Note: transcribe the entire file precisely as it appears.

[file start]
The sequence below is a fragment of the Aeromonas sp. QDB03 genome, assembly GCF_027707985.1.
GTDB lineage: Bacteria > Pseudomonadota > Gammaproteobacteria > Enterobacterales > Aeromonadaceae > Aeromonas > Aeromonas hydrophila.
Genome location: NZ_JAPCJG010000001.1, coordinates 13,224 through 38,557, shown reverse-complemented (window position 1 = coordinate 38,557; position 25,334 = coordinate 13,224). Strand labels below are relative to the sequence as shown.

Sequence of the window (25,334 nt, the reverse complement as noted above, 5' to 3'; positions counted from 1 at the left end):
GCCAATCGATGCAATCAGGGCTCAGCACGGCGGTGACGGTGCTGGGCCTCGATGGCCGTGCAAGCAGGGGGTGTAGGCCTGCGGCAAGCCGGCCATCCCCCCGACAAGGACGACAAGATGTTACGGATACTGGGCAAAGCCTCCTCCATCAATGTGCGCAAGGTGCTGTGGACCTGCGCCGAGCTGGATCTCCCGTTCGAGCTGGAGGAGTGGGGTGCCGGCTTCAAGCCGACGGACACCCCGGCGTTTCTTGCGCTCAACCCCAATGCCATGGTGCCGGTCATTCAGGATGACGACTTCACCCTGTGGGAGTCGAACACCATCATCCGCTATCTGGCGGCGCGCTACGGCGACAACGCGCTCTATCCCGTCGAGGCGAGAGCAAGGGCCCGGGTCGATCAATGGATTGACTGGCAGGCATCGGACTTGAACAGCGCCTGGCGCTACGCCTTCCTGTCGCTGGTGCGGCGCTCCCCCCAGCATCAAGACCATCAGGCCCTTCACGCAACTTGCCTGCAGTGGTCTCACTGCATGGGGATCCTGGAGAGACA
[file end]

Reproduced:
The sequence below is a fragment of the Aeromonas sp. QDB03 genome, assembly GCF_027707985.1.
GTDB lineage: Bacteria > Pseudomonadota > Gammaproteobacteria > Enterobacterales > Aeromonadaceae > Aeromonas > Aeromonas hydrophila.
Genome location: NZ_JAPCJG010000001.1, coordinates 13,224 through 38,557, shown reverse-complemented (window position 1 = coordinate 38,557; position 25,334 = coordinate 13,224). Strand labels below are relative to the sequence as shown.

Sequence of the window (25,334 nt, the reverse complement as noted above, 5' to 3'; positions counted from 1 at the left end):
GCCAATCGATGCAATCAGGGCTCAGCACGGCGGTGACGGTGCTGGGCCTCGATGGCCGTGCAAGCAGGGGGTGTAGGCCTGCGGCAAGCCGGCCATCCCCCCGACAAGGACGACAAGATGTTACGGATACTGGGCAAAGCCTCCTCCATCAATGTGCGCAAGGTGCTGTGGACCTGCGCCGAGCTGGATCTCCCGTTCGAGCTGGAGGAGTGGGGTGCCGGCTTCAAGCCGACGGACACCCCGGCGTTTCTTGCGCTCAACCCCAATGCCATGGTGCCGGTCATTCAGGATGACGACTTCACCCTGTGGGAGTCGAACACCATCATCCGCTATCTGGCGGCGCGCTACGGCGACAACGCGCTCTATCCCGTCGAGGCGAGAGCAAGGGCCCGGGTCGATCAATGGATTGACTGGCAGGCATCGGACTTGAACAGCGCCTGGCGCTACGCCTTCCTGTCGCTGGTGCGGCGCTCCCCCCAGCATCAAGACCATCAGGCCCTTCACGCAACTTGCCTGCAGTGGTCTCACTGCATGGGGATCCTGGAGAGACA